Huffman worries about development along this “resource for Butte County.” She opposed the Gateway Shopping Center where a Wal-Mart seems destined to go, and she fears the Tuscan Ridge Golf Course is not a buffer but a magnet for growth.

“I’ve spent my entire education career in social science and biology, and I teach anthropology,” she said, “so I’m very much looking at the big picture. I see how civilizations grow, and I see the need to plan.”

She’s watched Paradise grow over the past 19 years, in a manner she characterizes as “lot by lot” planning that has turned the town into a small city where kids walk to school along busy roads with no sidewalks. General plans are great, but what about specific plans? She sees Paradise past when she looks at Butte Meadow.

That brings her back to Yamaguchi, who she says doesn’t pay enough attention to the needs of Butte Meadows and Magalia. The latter community of 20,000-plus doesn’t get the share of county services it deserves—law enforcement, for instance, even though Yamaguchi cites an increase in sheriff’s patrols over the past year. In addition, Huffman said, the trail and other assets for outdoor activities should be bolstered to promote economic development through tourism.

“People will put me in some kind of box: I’m a ‘treehugger,’ “ Huffman said. “I’ve been known to hug trees. Not ones in the way of development—just big ones in the forest while I’m taking a walk.”

Along with incumbency and political affinity, Yamaguchi has fresh developments to point to in his third campaign.

Lookout Point, a deadly cliff that vexed two Ridge supervisors before him, finally has a Skyway barricade. The county purchased the land from its private owners and, with the aid of a grant, is turning it into a safe vista point.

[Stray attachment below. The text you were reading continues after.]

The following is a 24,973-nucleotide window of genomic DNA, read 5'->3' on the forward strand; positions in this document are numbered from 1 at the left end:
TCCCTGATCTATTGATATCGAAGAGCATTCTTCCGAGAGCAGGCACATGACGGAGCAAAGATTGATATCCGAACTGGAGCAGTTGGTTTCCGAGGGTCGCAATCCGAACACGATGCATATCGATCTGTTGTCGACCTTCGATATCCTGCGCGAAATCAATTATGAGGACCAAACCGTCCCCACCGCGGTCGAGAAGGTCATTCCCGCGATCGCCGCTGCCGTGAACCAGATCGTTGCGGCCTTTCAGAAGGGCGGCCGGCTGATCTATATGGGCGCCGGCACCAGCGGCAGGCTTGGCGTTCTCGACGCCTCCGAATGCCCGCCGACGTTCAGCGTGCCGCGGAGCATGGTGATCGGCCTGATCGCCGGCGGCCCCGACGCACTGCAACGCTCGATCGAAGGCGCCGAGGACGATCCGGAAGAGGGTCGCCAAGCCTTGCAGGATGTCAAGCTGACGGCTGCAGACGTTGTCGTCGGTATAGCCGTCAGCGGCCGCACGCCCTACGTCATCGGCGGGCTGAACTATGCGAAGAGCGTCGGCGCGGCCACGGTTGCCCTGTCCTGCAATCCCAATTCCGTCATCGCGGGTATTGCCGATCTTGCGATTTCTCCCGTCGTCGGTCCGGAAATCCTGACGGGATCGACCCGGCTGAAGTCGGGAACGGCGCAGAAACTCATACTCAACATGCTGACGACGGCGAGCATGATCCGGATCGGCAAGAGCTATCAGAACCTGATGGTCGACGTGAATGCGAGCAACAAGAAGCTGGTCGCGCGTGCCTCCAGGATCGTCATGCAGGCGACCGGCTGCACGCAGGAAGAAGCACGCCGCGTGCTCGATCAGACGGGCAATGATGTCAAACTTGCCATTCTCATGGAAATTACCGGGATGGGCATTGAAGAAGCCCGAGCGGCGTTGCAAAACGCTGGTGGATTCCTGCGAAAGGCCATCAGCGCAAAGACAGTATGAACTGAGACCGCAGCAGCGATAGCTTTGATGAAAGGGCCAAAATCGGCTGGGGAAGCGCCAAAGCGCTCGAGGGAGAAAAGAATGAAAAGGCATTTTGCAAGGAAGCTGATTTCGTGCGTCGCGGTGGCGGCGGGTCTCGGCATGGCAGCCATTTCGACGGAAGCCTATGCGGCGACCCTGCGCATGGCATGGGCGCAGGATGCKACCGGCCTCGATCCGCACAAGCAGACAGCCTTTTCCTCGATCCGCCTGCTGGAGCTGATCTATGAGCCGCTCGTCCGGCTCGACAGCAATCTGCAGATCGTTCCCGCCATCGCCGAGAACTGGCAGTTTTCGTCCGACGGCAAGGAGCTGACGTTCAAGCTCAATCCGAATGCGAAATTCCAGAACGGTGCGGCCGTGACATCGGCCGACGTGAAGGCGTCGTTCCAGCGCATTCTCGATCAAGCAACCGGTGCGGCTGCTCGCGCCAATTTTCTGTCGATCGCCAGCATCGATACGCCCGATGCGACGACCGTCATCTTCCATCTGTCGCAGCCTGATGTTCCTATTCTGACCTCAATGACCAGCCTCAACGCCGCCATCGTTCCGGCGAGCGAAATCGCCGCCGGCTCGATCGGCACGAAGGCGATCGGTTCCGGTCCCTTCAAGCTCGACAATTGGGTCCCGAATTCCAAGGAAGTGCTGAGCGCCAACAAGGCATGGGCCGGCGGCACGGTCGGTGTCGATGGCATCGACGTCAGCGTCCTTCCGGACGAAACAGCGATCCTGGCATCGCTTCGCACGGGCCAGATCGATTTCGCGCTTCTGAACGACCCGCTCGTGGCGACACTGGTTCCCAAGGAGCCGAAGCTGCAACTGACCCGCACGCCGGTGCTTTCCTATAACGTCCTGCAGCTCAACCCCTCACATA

Meanwhile, the Upper Ridge escape route is clearing its final regulatory hurdles, and money for paving is in the bank—$13 million, including a $1 million earmark from the recent federal omnibus bill.

He’s also found some common ground where once he helped ignite a battleground. In his first term, Yamaguchi proposed a redistricting plan that would have affected both of the districts in Chico. It didn’t stand up to the countercampaign or litigation by Jane Dolan—for whom, five years and two elections later, he cast the swing vote as board chairwoman. Yamaguchi made a fresh start with Maureen Kirk, elected to Chico’s other seat in 2006.

“Any community leader matures and tries to learn from successes and failures, what works and what doesn’t work,” Yamaguchi said last Thursday evening, relaxed and affable at the conference table in his office.

“We all win some and lose some. Do you mature and learn and gain knowledge? If you don’t, I don’t think you graduate.”

Or be effective and get re-elected.

So why is he running? Unfinished business, beyond the aforementioned projects.

Butte County still has not completed a relicensing agreement for Oroville Dam with the Federal Energy Regulatory Commission. Magalia Dam, condemned by state officials concerned about its seismic stability, needs to be replaced or renovated. The latest update of the county general plan is under way. He also wants to play a part in regional water management as well as the county’s latest budget crunch.

Those are broad, far-reaching matters on which Huffman is not yet fully up to speed. Asked about FERC, Huffman stared silently for a moment, then answered: “It’s hard to run against the incumbent because he has all these years of experience with those acronyms.”

She continued: “Yamaguchi didn’t even have Town Council experience when he won. I’m a fast learner. I know a lot, contrary to what he’s telling people.”